Fun and Games: It’s not just child’s play when it comes to market research

September 11, 2013

Source: The Lab.

It is curious the way we think of games. We often feel that ‘games’ are something that one cannot take too seriously. In fact, the Oxford dictionary implicitly supports this assertion through defining the term ‘game’, amongst other things, as:

‘an activity that one engages in for amusement’

Yet games need not be purely purposed for an individual’s amusement. In fact, some games have a transformational capability in that they can genuinely redefine the way we experience things. To this note, in recent years, we have seen the proliferation of discourse around the term ‘Gamification’.

It is quite interesting to think about ‘gamification’ and the common associations that come to mind when it is mentioned. The Oxford dictionary defines gamification as:  

‘the application of typical elements of game playing (e.g. point scoring, competition with others, rules of play) to other areas of activity, typically as an online marketing technique to encourage engagement with a product or service’

This definition brings several of the associations most people hold around gamification to the fore – game, online, marketing and engagement. However, it is the ‘typically’ in the definition that makes one wonder what the scope of ‘gamification’ may truly be.

A recent study
This ‘typically’ popped into my mind recently, when a colleague and I were running focus groups with both children and their parents. Rather than constructing a simple focus group discussion, we created a workshop style environment, and a series of games to play with the children, in order to transform the nature of what could have frankly been, a relatively boring task for a group of eight year olds. 

The result - and little surprise on this one - was that we had incredibly engaging groups, which yielded rich thoughts from all of our participants. Sure we used a slew of projective techniques to gather this richness, but it was the fundamental nature of the tasks, the competition and rules of play, which should be largely attributed to the quality result. So I asked myself – was this gamification? After all, we could not say our activity was online, nor centered around a particular product or service. Instead, it was centered around understanding of human experiences and motivations.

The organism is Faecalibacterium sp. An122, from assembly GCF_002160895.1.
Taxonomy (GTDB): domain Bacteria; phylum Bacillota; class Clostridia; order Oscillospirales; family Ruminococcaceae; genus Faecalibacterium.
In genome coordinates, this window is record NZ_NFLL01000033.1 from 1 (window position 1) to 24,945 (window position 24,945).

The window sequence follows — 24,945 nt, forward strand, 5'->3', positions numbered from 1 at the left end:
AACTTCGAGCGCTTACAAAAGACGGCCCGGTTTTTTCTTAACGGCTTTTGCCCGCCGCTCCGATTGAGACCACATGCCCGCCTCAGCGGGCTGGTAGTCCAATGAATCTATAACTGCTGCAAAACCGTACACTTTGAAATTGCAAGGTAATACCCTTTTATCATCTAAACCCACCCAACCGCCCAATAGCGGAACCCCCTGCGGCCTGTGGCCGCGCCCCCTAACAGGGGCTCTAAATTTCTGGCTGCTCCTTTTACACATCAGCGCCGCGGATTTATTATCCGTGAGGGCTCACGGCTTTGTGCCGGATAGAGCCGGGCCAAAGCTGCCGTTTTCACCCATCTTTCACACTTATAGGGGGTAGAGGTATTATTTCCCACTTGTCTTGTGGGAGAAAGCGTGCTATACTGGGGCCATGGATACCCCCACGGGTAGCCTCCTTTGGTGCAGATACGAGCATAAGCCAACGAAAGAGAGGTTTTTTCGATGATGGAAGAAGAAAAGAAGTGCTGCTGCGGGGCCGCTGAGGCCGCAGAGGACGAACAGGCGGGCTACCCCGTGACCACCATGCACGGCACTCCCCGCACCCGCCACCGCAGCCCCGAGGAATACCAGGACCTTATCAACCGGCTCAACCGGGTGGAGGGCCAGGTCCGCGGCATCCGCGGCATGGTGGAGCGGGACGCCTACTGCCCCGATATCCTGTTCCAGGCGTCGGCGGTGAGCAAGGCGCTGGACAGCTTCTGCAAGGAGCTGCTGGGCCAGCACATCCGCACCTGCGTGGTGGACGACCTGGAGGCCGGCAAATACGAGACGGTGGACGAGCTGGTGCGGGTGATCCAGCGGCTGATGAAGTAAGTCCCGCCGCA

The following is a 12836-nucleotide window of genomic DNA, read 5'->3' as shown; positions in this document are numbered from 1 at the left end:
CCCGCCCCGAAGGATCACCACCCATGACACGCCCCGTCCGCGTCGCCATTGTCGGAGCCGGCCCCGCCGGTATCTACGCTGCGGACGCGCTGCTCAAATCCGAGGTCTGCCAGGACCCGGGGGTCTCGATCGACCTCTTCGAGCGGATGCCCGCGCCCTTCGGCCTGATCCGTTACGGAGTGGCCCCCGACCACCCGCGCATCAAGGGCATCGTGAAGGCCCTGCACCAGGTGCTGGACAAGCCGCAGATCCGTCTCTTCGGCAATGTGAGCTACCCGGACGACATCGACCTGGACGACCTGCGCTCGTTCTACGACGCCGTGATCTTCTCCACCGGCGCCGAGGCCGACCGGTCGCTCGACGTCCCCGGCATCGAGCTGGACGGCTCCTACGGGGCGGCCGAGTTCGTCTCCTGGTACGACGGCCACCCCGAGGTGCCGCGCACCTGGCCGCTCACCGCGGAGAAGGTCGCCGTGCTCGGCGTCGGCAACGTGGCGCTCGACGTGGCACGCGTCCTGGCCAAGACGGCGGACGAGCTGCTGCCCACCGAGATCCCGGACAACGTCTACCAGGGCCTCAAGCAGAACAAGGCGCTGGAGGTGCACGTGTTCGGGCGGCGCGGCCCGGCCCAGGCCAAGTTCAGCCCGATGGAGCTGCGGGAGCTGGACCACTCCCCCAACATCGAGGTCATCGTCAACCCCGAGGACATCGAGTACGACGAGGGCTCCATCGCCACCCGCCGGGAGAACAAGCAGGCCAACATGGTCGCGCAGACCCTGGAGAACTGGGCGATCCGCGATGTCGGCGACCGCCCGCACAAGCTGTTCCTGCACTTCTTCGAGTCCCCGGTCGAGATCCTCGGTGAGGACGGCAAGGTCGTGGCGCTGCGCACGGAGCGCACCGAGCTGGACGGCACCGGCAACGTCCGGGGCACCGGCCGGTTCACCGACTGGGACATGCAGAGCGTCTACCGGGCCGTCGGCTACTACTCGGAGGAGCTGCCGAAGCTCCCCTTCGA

An adjusted methodology
The idea of gamifying market research has been given some attention over the last 24 months. In particular, there have been articles written about how gamifying online surveys can enhance the quality of market research (see end note for links). What is perhaps more interesting though, is how gamification can come to life in online qualitative research. For sometime, I have been running online discussion groups with numerous prizes, and engaging people through multiple channels (text, e-mail, and discussion board) as the study has been in field. What is remarkable to note, is the heightened standard of responses that come as a result of this simple adjustment to a methodology. When committing 90 minutes over three days to ‘research’ is transformed into an interactive competition with prizes at stake, adults go even more crazy than kids.

So is it just the extra prize money that can transform online qual? Is it the competition that fosters even greater engagement with the task at hand? This is where my thoughts go slightly off the beaten track. Whilst I genuinely believe that gamifying something creates engagement through tapping into the natural human desires for competition, achievement, status and reward, there is simultaneously another benefit to the process of gamification in market research. Gamification, I believe, has the potential to foster a more casual and friendly research environment – which means increased value when you are operating in an intangible cyberspace. Through displaying playfulness, humor, creating a fun and engaging atmosphere, people cannot help but to feel more comfortable than if they are participating in, well, a traditional online qualitative research.

So what does this mean looking forward? Are we going to see more researchers gamifying their digital research? One would imagine so. What is certain though, is that gamifying research really is not about providing amusement – but rather is about creating greater engagement for participants with the task at hand. Additionally, if this seems slightly childish to you, well a growing body of research would suggest that it might be time to grow up.


End note: